The National Union of Students (2020) conducted a survey during the COVID-19 pandemic which found that 20% of students struggled with access to online learning, with black, Asian and minority ethnic students, those from poorer backgrounds, care leavers, students with caring responsibilities and students with disabilities particularly impacted. 82% of students seek support from friends and family online, however only 18% are looking for self-help for wellbeing through digital apps.

What can we do?

Digital wellbeing frameworks offer insights into the wider, more holistic approaches to the student experience. However, they need to be designed for hybrid delivery, and to meet individual student needs. Pointing to self-help online guidance and apps, is, we argue, insufficient in itself, given that the most marginalised students already struggle to access robust internet connections.

The work by Heitz et al (2020) highlights the imperative for institutions to address students’ social, emotional and human needs as a precursor to offering effective online study. Developing and nurturing students’ sense of ‘belonging’ to their cohort, their disciplines and to the community at large requires adjustment of our previous on-campus practices. However, the principles remain the same – we need to:

  • Care for the whole person;
  • Model and enable safe, ethical and appropriate behaviour online and offline; and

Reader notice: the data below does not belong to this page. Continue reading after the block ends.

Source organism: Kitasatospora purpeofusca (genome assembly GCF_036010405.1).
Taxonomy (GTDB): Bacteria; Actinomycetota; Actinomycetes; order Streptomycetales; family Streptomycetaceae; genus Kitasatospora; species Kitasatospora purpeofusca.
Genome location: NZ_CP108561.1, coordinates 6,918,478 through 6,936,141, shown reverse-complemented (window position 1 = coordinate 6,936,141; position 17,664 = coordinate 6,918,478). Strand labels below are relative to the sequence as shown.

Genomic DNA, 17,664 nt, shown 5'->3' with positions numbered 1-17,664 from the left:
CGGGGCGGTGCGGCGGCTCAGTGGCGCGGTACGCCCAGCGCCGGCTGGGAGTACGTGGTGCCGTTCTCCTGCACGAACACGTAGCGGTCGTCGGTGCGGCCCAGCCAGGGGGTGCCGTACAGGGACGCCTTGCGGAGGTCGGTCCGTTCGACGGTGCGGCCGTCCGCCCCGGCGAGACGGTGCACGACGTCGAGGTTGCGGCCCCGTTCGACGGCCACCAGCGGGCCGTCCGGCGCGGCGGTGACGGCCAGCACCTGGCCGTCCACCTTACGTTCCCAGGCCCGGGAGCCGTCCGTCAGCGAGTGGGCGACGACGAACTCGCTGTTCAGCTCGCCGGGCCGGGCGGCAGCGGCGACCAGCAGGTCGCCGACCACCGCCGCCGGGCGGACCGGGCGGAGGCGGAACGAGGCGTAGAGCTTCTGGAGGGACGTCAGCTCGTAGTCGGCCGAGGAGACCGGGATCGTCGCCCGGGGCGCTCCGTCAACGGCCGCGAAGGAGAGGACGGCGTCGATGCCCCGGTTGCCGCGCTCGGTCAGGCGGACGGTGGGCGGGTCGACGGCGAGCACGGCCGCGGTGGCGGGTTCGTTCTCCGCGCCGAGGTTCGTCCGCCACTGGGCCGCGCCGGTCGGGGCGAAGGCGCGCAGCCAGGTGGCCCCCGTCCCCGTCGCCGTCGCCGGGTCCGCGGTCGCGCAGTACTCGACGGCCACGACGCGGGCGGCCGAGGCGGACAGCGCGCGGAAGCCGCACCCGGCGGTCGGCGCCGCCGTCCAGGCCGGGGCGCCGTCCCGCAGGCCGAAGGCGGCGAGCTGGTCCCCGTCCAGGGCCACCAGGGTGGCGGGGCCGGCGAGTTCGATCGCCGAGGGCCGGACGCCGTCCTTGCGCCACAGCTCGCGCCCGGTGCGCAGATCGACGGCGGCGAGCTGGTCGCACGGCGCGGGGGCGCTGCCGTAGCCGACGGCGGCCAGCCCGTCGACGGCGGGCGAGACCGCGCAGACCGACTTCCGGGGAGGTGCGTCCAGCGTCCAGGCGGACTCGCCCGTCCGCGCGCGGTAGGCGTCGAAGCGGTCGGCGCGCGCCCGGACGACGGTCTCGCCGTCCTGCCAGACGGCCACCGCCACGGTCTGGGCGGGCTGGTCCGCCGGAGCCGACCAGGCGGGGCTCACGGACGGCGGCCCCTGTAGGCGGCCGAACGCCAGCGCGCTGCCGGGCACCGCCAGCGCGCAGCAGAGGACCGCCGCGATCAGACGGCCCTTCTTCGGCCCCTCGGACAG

• Reassure our students that their wellbeing is at the heart of our practice, especially in new and potentially unfamiliar digital spaces.

Link to slideshare here:

References:

Digital Wellbeing Educators Promoting the Digital Wellbeing of Students (2019) EU Erasmus Plus https://www.digital-wellbeing.eu/.

EU Digital Competence Framework https://ec.europa.eu/jrc/en/digcomp/digital-competence-framework

Google Digital Garage https://learndigital.withgoogle.com/digitalgarage/course/digital-wellbeing

Heitz, C., Laboissiere, M., Sanghvi, S., and Sarakatsannis, J., 2020. Getting the next phase of remote learning right in higher education. McKinsey & Company. Available at https://www.mckinsey.com/industries/public-sector/our-insights/getting-the-next-phase-of-remote-learning-right-in-higher-education#

Jisc (2018a) Jisc Digital Capabilities Framework: The Six Elements Defined. Available from http://repository.jisc.ac.uk/7278/1/BDCP-DC-Framework-Individual-6E-110319.pdf

Nordmann E, Horlin C, Hutchison J, Murray J-A, Robson L, Seery MK, and MacKay JRD. 2020. 10 simple rules for supporting a temporary online pivot in higher education. PsyArXiv Preprints. https://psyarxiv.com/qdh25